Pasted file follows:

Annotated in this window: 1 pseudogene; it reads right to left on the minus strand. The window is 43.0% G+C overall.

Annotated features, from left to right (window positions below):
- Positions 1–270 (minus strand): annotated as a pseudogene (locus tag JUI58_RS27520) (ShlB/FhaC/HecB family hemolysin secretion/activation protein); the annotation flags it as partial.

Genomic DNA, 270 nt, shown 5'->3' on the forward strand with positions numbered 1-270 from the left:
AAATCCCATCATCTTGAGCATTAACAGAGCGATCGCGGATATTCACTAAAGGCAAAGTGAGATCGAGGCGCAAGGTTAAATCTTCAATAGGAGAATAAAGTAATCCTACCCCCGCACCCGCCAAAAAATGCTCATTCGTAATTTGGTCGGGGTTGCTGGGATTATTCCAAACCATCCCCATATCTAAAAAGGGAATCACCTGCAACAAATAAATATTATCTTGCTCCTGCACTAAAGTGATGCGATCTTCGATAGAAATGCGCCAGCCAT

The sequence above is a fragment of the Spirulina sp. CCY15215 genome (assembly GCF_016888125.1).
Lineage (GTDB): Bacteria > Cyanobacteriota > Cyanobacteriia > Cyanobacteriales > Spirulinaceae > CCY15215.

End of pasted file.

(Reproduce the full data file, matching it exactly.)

Annotated in this window: 1 pseudogene; it reads right to left on the minus strand. The window is 43.0% G+C overall.

Annotated features, from left to right (window positions below):
- Positions 1–270 (minus strand): annotated as a pseudogene (locus tag JUI58_RS27520) (ShlB/FhaC/HecB family hemolysin secretion/activation protein); the annotation flags it as partial.

Genomic DNA, 270 nt, shown 5'->3' on the forward strand with positions numbered 1-270 from the left:
AAATCCCATCATCTTGAGCATTAACAGAGCGATCGCGGATATTCACTAAAGGCAAAGTGAGATCGAGGCGCAAGGTTAAATCTTCAATAGGAGAATAAAGTAATCCTACCCCCGCACCCGCCAAAAAATGCTCATTCGTAATTTGGTCGGGGTTGCTGGGATTATTCCAAACCATCCCCATATCTAAAAAGGGAATCACCTGCAACAAATAAATATTATCTTGCTCCTGCACTAAAGTGATGCGATCTTCGATAGAAATGCGCCAGCCAT

The sequence above is a fragment of the Spirulina sp. CCY15215 genome (assembly GCF_016888125.1).
Lineage (GTDB): Bacteria > Cyanobacteriota > Cyanobacteriia > Cyanobacteriales > Spirulinaceae > CCY15215.